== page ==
Filming moved to the Los Angeles area, where some sets were built on a Warner Brothers sound stage, including the interior rooms of Saito's Japanese castle (the exterior was done on a small set built in Malibu beach). The dining room was inspired by the Nijo Castle built around 1603. These sets were inspired by a mix of Japanese architecture and Western influences.[44] The production also staged a multi-vehicle car chase on the streets of downtown Los Angeles, which involved a freight train crashing down the middle of a street.[45] To do this, the filmmakers configured a train engine on the chassis of a tractor trailer. The replica was made from fiberglass molds taken from authentic train parts and then matched in terms of color and design.[46] Also, the car chase was supposed to be set in the midst of a downpour but the L.A. weather stayed typically sunny. The filmmakers were forced to set up elaborate effects (e.g., rooftop water cannons) to give the audience the impression that the weather was overcast and soggy. L.A. was also the site of the climactic scene where a Ford Econoline van flies off the Schuyler Heim Bridge in slow motion.[47] This sequence was filmed on and off for months with the van being shot out of a cannon, according to actor Dileep Rao. Capturing the actors suspended within the van in slow motion took a whole day to film. Once the van landed in the water, the challenge for the actors was not to panic. "And when they ask you to act, it's a bit of an ask," explained Cillian Murphy.[47] The actors had to be underwater for four to five minutes while drawing air from scuba tanks; underwater buddy breathing is shown in this sequence.[47] Cobb's house was in Pasadena. The hotel lobby was filmed at the CAA building in Century City. Limbo was made on location in Los Angeles and Morocco with the beach scene filmed at Palos Verdes beach with CGI buildings. N Hope St. in Los Angeles was the primary filming location for Limbo, with green screen and CGI being used to create the dream landscape.

The final phase of principal photography took place in Alberta in late November 2009. The location manager discovered a temporarily closed ski resort, Fortress Mountain.[48] An elaborate set was assembled near the top station of the Canadian chairlift, taking three months to build.[49] The production had to wait for a huge snowstorm, which eventually arrived.[8] The ski-chase sequence was inspired by Nolan's favorite James Bond film, On Her Majesty's Secret Service (1969): "What I liked about it that we've tried to emulate in this film is there's a tremendous balance in that movie of action and scale and romanticism and tragedy and emotion."[50]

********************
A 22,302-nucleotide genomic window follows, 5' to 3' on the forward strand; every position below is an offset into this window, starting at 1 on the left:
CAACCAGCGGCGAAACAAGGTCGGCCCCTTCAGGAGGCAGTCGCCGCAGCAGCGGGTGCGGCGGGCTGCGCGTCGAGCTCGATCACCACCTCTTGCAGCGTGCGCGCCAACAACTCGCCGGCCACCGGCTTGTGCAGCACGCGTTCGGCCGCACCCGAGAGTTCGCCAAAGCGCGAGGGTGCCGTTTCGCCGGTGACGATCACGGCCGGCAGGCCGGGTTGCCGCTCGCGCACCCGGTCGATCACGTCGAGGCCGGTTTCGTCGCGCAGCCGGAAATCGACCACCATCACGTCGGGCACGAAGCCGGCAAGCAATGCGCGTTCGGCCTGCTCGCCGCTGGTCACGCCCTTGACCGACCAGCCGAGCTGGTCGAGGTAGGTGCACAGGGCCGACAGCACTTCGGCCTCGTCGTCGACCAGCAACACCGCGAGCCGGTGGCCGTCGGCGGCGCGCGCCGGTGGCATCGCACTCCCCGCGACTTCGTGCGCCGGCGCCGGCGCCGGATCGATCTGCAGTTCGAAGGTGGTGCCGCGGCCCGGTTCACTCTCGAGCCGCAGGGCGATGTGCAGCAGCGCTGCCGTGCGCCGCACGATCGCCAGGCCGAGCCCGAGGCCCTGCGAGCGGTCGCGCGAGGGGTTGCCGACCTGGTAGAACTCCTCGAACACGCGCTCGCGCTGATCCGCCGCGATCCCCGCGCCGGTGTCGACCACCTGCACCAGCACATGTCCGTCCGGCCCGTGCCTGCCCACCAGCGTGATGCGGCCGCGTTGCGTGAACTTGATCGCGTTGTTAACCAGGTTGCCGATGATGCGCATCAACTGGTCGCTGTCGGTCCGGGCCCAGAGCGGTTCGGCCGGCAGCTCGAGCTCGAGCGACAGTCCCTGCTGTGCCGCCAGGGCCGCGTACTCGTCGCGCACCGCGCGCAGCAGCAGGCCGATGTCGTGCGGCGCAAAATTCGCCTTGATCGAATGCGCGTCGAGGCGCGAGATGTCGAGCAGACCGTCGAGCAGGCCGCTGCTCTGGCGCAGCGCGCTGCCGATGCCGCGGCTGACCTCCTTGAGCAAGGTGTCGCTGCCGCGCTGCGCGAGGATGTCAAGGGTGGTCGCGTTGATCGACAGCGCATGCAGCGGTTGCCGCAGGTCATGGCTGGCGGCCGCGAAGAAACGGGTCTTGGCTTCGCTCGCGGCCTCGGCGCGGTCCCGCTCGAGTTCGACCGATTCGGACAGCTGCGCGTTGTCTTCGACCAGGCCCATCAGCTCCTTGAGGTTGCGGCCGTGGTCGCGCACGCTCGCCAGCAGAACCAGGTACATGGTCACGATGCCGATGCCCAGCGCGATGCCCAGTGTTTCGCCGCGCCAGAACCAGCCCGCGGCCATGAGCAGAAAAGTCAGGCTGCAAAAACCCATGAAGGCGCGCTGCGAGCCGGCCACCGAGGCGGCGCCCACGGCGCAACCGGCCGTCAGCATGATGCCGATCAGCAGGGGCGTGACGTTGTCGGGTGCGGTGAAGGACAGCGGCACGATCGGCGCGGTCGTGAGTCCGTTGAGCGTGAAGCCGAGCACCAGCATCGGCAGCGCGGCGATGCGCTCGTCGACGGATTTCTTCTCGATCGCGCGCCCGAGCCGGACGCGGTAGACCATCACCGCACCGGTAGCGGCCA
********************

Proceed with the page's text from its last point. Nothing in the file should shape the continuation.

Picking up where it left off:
Cinematography[edit]

The film was shot primarily in the anamorphic format on 35 mm film, with key sequences filmed on 65 mm, and aerial sequences in VistaVision. Nolan did not shoot any footage with IMAX cameras as he had with The Dark Knight. "We didn't feel that we were going to be able to shoot in IMAX because of the size of the cameras because this film given that it deals with a potentially surreal area, the nature of dreams and so forth, I wanted it to be as realistic as possible. Not be bound by the scale of those IMAX cameras, even though I love the format dearly".[16] In addition Nolan and Pfister tested using Showscan and Super Dimension 70 as potential large format high frame rate camera systems to use for the film, but ultimately decided against either format.[38] Sequences in slow motion were filmed on a Photo-Sonics 35mm camera at speeds of up to 1000 frames per second. Wally Pfister tested shooting some of these sequences using a high speed digital camera, but found the format to be too unreliable due to technical glitches. "Out of six times that we shot on the digital format, we only had one useable piece and it didn't end up in the film. Out of the six times we shot with the Photo-Sonics camera and 35mm running through it, every single shot was in the movie."[51] Nolan also chose not to shoot any of the film in 3D as he prefers shooting on film[16] using prime lenses, which is not possible with 3D cameras.[52] Nolan has also criticised the dim image that 3D projection produces, and disputes that traditional film does not allow realistic depth perception, saying "I think it's a misnomer to call it 3D versus 2D. The whole point of cinematic imagery is it's three dimensional... You know 95% of our depth cues come from occlusion, resolution, color and so forth, so the idea of calling a 2D movie a '2D movie' is a little misleading."[53] Nolan did test converting Inception into 3D in post-production but decided that, while it was possible, he lacked the time to complete the conversion to a standard he was happy with.[8][53] In February 2011 Jonathan Liebesman suggested that Warner Bros were attempting a 3D conversion for Blu-ray release.[54]

Wally Pfister gave each location and dream level a distinctive look: the mountain fortress appears sterile and cool, the hotel hallways have warm hues, and the scenes in the van are more neutral.[55] This was done to aid the audience's recognition of the narrative's location during the heavily crosscut portion of the film.[55]